Daily Review: Sacred Alarm Clock by John T. Biggs
January 6, 2018
Civilization‘s last hope lies in the hands of people who never quite fit into the old world.
White man’s power runs through copper wires. When the wire is cut, their clocks all stop, Geronimo whispers to Wylie E. Chatto, a mentally challenged young Apache man. Soon, Chatto smells rosemary—the scent of complicated things, of trouble brewing on an electric stove.
Electricity is the first to go. Then gasoline. Then law and order.
The Sacred Alarm Clock doesn’t tick. It rides in on an influenza strain called New Flu. It starts with nausea but soon goes to the brain and puts the victim into a Spanish Inquisition frame of mind.
Civilization‘s last hope lies in the hands of people who never quite fit into the old world. People like Chatto, who saw the whole thing coming in a vision; Mona and Chris, star-crossed lovers hiking across a ravaged countryside in search of civilization; Karma and Joseph, a pair of outcast teenagers who find themselves at odds with a city full of wild dogs and crazy people; and Mary, who forages for food and ammunition across a derelict urban landscape while avoiding gangs intent on her rape and murder.
So unique is John Bigg’s voice that the reader isn’t sure who is speaking the author or the character. Or both at the same time. John’s daring style breaks several taboos or literary writing. His talent makes that fact A-Okay.
The best part of his style is that he allows his readers to make their own conclusions about events like characters that disappear from view and aren’t resolved. For me, I wonder about Ral and Wylie. But that’s okay. You know each character to the depths of their beings.
What genre this novel is seems irrelevant. post-apocalyptic mysticism? He knows Oklahoma, Indians and their cultural superstitions, and how to blend the two. 5-Stars really isn’t enough.
By Tina Mari
Sacred Alarm Clock is a compelling post-apocalyptic novel set in Oklahoma City when the white man’s technological world crumbles and life as we know it ceases to exist. As the darkness prevails, it’s a world where according to the Colonel, “In the last days, religion and crime are almost the same thing.” It’s a time and place where the scent of the herb Rosemary in the air is a sign of impending danger. A world where “Sanity and terror are exactly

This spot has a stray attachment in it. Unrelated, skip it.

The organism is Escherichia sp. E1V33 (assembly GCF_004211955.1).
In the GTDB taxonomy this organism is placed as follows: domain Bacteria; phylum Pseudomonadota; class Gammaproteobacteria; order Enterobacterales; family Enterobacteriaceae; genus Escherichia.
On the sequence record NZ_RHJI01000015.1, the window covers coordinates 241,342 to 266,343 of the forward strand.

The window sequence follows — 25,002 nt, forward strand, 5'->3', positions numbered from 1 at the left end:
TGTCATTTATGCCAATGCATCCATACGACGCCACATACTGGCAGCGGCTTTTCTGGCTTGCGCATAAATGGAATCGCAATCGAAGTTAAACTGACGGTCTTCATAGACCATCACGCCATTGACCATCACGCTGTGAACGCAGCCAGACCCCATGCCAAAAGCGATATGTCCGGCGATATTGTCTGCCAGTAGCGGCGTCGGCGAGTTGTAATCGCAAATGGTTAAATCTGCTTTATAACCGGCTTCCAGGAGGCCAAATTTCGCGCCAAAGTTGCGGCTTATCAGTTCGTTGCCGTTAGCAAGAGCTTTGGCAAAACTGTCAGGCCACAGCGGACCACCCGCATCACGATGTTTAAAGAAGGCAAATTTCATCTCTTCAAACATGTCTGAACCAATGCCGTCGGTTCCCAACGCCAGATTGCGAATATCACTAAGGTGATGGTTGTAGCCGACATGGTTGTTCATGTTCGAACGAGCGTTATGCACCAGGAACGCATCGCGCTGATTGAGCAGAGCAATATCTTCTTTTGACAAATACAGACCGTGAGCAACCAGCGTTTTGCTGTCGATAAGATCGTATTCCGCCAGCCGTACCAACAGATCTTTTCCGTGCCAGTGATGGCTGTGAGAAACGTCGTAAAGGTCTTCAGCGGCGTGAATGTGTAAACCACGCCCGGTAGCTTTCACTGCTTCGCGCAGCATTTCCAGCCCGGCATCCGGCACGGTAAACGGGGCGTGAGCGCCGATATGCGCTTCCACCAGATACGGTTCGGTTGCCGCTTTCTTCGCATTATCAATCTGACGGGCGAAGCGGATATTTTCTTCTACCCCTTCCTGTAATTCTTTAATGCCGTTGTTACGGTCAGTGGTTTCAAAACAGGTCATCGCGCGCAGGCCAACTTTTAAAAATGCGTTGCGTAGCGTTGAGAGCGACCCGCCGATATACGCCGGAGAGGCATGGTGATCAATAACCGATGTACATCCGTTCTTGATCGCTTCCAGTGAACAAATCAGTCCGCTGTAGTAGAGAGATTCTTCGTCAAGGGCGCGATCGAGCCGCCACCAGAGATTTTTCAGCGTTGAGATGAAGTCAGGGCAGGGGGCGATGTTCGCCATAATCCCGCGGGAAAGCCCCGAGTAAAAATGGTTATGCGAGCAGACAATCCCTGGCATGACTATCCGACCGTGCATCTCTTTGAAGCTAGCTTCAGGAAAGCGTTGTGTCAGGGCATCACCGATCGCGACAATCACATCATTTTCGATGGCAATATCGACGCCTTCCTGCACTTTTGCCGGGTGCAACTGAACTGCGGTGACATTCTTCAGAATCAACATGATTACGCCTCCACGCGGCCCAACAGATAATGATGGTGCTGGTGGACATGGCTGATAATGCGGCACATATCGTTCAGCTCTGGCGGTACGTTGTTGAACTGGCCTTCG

In Indian Territories like OKC, Native American philosophies, religions, and traditions have survived generations. Time in the sense of hours, minutes, and seconds has never meant much to an Indian; even more so now that time has stopped. In the new dystopian world where Christianity has morphed into insanity and the Sacred Alarm Clock has rung, the continuance of the human race depends on a handful misfits and NA ancestral ways.
It’s a world where humans and animals are forced to battle against each other for survival. A world where man and animal on occasion must join forces and fight as one. It’s a raw, violent, vicious place. The only reminders of life as it was are rusted relics on the highways and fast food wrappers navigating themselves on wind currents. As you watch the pulsating blood from a biker’s slit throat cease and the red foam accompany his last breath, as fear runs up your spine, you can’t help but wonder if you are strong enough to survive the remnants of civilization.
Sacred Alarm Clock is a gripping fast read. As always, John’s unique writing style brings every character and every scene to vibrant life. Full character backstories, detailed descriptive backdrops are written in such a way that they smoothly melt into the main story enhancing the visual depth for the reader. The characters become so alive you forget they are not real.
Sacred Alarm Clock is almost prophetic. With the current divisions of the United States populous and the current religious and political turmoil of today’s world as a whole, a situation similar to John’s story is a scary, feasible consideration. Even more reason to read this book.
No matter what the reader’s favorite genre, John will have him in his grips by page four on this book. It is very well written. With its larger than life characters, visual effects, and it’s relativity to today’s world, Sacred Alarm Clock is a Five Star read that you just can’t put down.
Bravo, Mr. John T. Biggs! You have an extraordinary talent.
Please click HERE to find Sacred Alarm Clock on Amazon.